Several years ago, I was feeling silly about all the books I’d purchased, placed on my shelf, and never read. One inspired day, I took all unread book off the shelf and made a very large stack beside my bedside table. I decided that books didn’t go back on the shelf until I’d read them. The project took me well over a year (might have been two, I don’t quite remember). Since then, I only shelve books which I’ve read at least once.
I’m not suggesting that reading all your unread books is a universal moral imperative. I recognize the desire to collect and I know the feeling of endless possibility gained by looking at a shelf of unread books. However, the stack project worked for me — it made me happy knowing that I didn’t own a bunch of books I’ve never read.
Though the material is hidden inside hard drives and lacks the physical presence of a bookshelf, the same general problem exists for my music. I had many albums which I’ve owned for years but I’ve never listened to. I decided this winter that the music collection deserves its own stack project. I’ve made a list of all the albums I’ve never listened to (or listened to very briefly such that I had basically no memory of them). I’ll be working my way through this list over the next year (perhaps more — it’s a long list).
As silly and obvious as it is, a major help in this project is my (relatively) new iPhone. I’ve owned portable music devices before, but I’ve never been in the habit of carrying them around and using them with any frequency. I do this with the phone. Moreover, our livingroom stereo system goes through the computer. If Steph is on the computer, that means no stereo in the main room. Previously that would mean not listening to music; now, I just listen through the iPhone.
I purchased a decent pair of headphone as well. Again, remarkably obvious, but good headphones improve my music experience. Listening to old favourites, I’ve found details and subtleties I’ve never noticed.
I’m working through the stack alphabetically (by first name, even, mostly because I’m using iTunes and some of its organizational decisions are ridiculous). Sticking with this arbitrary pre-imposed order seemed easiest, and I have no strong preference about how I make progress. I’m in the middles of the B’s so far. I hope to write some substantial reviews as I go along, but here are some notes so far:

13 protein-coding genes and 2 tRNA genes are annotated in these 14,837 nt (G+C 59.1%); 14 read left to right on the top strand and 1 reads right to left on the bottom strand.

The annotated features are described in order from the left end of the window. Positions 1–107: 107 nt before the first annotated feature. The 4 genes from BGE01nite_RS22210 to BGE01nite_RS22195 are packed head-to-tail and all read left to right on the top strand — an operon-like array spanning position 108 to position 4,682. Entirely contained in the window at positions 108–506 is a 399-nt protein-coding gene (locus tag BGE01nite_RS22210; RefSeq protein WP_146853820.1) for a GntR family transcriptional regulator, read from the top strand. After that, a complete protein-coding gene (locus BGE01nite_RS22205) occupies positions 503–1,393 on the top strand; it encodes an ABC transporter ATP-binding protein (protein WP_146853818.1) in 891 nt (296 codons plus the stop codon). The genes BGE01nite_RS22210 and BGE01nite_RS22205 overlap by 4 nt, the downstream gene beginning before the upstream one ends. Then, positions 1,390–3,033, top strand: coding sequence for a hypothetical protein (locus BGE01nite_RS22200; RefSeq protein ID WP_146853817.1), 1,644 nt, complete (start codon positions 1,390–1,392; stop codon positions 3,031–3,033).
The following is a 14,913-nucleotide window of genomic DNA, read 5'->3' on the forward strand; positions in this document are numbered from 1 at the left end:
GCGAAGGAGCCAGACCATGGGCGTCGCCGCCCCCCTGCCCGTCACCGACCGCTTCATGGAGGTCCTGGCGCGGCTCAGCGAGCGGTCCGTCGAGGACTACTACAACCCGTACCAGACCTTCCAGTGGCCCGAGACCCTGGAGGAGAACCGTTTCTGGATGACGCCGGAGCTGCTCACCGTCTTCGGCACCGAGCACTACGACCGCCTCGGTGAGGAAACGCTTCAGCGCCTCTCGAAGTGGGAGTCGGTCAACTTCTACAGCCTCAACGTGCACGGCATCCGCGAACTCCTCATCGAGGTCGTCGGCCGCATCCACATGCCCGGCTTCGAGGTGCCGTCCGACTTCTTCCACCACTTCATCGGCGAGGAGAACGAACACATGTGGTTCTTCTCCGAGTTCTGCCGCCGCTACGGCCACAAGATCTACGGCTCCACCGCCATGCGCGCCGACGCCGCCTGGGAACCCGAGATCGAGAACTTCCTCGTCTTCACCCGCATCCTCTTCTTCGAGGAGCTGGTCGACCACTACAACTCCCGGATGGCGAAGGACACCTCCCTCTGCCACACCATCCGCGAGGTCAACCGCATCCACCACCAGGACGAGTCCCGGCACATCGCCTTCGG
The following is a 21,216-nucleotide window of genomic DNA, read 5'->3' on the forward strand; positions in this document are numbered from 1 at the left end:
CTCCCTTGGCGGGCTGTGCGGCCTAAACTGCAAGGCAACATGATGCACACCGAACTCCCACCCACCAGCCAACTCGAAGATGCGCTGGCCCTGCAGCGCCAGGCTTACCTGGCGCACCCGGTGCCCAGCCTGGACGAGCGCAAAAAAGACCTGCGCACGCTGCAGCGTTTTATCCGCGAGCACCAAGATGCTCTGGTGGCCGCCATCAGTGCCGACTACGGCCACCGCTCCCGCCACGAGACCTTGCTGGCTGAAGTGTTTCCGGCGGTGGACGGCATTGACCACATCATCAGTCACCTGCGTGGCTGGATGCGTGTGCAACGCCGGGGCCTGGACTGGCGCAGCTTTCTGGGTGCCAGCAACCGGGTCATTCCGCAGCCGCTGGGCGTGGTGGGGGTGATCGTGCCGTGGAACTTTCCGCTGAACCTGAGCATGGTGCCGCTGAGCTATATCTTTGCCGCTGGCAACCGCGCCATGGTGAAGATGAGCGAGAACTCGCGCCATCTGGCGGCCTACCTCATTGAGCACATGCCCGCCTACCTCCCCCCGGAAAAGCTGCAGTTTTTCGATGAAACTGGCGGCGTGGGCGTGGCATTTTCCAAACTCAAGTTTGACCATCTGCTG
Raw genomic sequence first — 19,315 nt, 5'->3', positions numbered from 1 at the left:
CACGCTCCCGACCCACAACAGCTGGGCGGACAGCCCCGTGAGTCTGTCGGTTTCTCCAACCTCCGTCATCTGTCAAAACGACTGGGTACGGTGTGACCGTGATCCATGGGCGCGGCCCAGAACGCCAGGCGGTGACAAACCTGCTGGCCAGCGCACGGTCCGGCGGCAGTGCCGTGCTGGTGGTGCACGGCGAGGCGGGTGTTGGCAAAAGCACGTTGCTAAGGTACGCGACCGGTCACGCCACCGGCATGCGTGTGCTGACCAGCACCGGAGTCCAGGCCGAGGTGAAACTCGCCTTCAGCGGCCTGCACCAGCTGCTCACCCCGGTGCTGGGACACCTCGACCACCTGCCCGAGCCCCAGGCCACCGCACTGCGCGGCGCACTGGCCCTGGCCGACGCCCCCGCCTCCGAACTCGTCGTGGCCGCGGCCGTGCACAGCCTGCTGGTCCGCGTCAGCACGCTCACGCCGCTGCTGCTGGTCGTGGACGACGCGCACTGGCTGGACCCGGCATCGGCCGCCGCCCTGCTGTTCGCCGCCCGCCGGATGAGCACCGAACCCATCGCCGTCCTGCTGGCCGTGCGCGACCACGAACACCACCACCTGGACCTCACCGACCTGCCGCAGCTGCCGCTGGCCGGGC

- Alasdair Roberts’s “The Crook of My Arm” seemed odd on first listen, but grew on me quickly. He has a lovely, mellow style for interpreting old British folk-songs.
- Ani DiFranco is mostly amazing, with the odd miss for me. “Not a Pretty Girl” is a great album, but “Evolve” left me disappointed. I don’t really have any of her material from the last decade, but I may purchase some.
- The Arcade Fire is actually as good as everyone says, at least judging from their first two albums. I think I prefer Neon Bible to Funeral, though that might be heresy. I’m informed that their other two albums are also amazing; I will likely acquire them.
- Basia Bulat is amazing! We only have one album: “Heart of my Own”, but it has been my favourite of the stack project so far. I remember getting it three or four years ago and being unimpressed after once through. I never went back to it. How foolish I was! It’s a lovely album, and I hope to buy more of hers.
- After being a huge Björk fan up to Vespertine, I lost track of her material starting with Medulla. That’s four albums to catch up on: Medulla, Volta, Biophilia and Vulnicura. I listened to these before I started the stack project. (Mostly likely, going back to these albums was the inspiration for the project in the first place). There is some amazing material here. Volta is the most forgettable, though it has a couple nice tracks. Medulla and Biophilia are excellent, with multiple sublime and transcendent tracks. Vulnicura has quickly become one of my favourite albums in any category.
It’s been a month of two of the project, and as I said, I’m halfway through the B’s; there is a lot left to consider. I hope to be posting updates as I go along.